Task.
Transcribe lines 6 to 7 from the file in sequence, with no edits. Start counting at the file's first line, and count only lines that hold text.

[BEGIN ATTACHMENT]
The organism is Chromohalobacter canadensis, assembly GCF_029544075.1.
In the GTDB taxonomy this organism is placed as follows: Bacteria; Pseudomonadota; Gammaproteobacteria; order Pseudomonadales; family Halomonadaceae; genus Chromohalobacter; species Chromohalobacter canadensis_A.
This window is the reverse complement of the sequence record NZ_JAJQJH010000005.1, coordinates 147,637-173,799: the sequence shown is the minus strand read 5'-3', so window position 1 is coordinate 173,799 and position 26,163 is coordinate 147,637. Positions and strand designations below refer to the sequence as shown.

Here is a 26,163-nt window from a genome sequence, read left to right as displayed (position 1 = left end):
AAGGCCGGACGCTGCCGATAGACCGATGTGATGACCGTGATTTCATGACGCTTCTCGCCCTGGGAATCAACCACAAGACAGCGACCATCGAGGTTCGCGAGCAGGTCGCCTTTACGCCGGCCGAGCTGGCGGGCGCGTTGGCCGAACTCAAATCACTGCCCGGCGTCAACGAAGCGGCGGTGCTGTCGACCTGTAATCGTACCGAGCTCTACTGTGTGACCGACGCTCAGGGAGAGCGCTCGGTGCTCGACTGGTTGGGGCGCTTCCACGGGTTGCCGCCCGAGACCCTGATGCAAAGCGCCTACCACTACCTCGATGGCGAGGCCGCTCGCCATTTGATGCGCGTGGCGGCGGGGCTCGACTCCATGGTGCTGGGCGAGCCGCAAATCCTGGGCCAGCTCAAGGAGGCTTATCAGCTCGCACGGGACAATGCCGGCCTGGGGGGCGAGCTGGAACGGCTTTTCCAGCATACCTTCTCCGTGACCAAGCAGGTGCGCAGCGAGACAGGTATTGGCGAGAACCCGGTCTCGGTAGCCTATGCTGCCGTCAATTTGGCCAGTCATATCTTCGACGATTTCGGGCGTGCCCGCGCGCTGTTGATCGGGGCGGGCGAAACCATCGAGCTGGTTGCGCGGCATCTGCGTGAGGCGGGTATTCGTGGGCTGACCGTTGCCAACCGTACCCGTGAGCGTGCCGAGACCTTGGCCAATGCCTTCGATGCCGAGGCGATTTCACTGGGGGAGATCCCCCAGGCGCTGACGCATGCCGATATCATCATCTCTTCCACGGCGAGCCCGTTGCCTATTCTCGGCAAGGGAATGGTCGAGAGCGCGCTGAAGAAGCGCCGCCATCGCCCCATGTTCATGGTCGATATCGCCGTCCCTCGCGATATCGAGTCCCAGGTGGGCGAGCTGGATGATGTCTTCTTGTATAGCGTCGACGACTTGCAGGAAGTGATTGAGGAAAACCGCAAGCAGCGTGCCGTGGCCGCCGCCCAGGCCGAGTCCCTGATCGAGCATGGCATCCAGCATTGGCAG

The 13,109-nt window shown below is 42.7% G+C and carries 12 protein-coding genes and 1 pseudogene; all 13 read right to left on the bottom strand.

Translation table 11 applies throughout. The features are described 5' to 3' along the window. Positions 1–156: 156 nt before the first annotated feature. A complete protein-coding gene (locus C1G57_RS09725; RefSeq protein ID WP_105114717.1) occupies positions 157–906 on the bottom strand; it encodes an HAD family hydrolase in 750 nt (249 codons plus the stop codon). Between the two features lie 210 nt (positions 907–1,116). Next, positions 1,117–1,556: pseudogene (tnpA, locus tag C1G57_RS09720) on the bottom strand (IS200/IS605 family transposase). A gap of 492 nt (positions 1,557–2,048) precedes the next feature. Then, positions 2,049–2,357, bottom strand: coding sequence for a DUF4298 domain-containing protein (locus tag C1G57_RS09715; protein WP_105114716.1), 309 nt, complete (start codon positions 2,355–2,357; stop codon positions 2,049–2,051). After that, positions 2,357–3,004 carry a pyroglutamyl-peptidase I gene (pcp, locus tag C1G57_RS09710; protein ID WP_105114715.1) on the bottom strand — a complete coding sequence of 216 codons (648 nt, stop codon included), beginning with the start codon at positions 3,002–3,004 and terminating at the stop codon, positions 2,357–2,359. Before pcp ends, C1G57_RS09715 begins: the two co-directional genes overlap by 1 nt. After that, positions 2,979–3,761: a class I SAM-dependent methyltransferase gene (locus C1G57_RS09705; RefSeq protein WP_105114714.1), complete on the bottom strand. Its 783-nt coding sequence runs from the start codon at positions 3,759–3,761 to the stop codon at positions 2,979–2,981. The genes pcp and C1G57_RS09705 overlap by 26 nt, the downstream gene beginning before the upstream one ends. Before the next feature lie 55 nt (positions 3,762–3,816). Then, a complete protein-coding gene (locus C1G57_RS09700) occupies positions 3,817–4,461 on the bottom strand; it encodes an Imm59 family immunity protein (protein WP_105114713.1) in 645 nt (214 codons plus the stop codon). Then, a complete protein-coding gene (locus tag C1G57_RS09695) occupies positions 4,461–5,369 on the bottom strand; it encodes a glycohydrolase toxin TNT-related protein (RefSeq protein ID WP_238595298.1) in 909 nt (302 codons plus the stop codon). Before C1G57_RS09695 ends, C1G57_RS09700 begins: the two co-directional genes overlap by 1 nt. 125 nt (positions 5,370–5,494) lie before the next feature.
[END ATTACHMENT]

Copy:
The 13,109-nt window shown below is 42.7% G+C and carries 12 protein-coding genes and 1 pseudogene; all 13 read right to left on the bottom strand.

Translation table 11 applies throughout. The features are described 5' to 3' along the window. Positions 1–156: 156 nt before the first annotated feature. A complete protein-coding gene (locus C1G57_RS09725; RefSeq protein ID WP_105114717.1) occupies positions 157–906 on the bottom strand; it encodes an HAD family hydrolase in 750 nt (249 codons plus the stop codon). Between the two features lie 210 nt (positions 907–1,116). Next, positions 1,117–1,556: pseudogene (tnpA, locus tag C1G57_RS09720) on the bottom strand (IS200/IS605 family transposase). A gap of 492 nt (positions 1,557–2,048) precedes the next feature. Then, positions 2,049–2,357, bottom strand: coding sequence for a DUF4298 domain-containing protein (locus tag C1G57_RS09715; protein WP_105114716.1), 309 nt, complete (start codon positions 2,355–2,357; stop codon positions 2,049–2,051). After that, positions 2,357–3,004 carry a pyroglutamyl-peptidase I gene (pcp, locus tag C1G57_RS09710; protein ID WP_105114715.1) on the bottom strand — a complete coding sequence of 216 codons (648 nt, stop codon included), beginning with the start codon at positions 3,002–3,004 and terminating at the stop codon, positions 2,357–2,359. Before pcp ends, C1G57_RS09715 begins: the two co-directional genes overlap by 1 nt. After that, positions 2,979–3,761: a class I SAM-dependent methyltransferase gene (locus C1G57_RS09705; RefSeq protein WP_105114714.1), complete on the bottom strand. Its 783-nt coding sequence runs from the start codon at positions 3,759–3,761 to the stop codon at positions 2,979–2,981. The genes pcp and C1G57_RS09705 overlap by 26 nt, the downstream gene beginning before the upstream one ends. Before the next feature lie 55 nt (positions 3,762–3,816). Then, a complete protein-coding gene (locus C1G57_RS09700) occupies positions 3,817–4,461 on the bottom strand; it encodes an Imm59 family immunity protein (protein WP_105114713.1) in 645 nt (214 codons plus the stop codon). Then, a complete protein-coding gene (locus tag C1G57_RS09695) occupies positions 4,461–5,369 on the bottom strand; it encodes a glycohydrolase toxin TNT-related protein (RefSeq protein ID WP_238595298.1) in 909 nt (302 codons plus the stop codon). Before C1G57_RS09695 ends, C1G57_RS09700 begins: the two co-directional genes overlap by 1 nt. 125 nt (positions 5,370–5,494) lie before the next feature.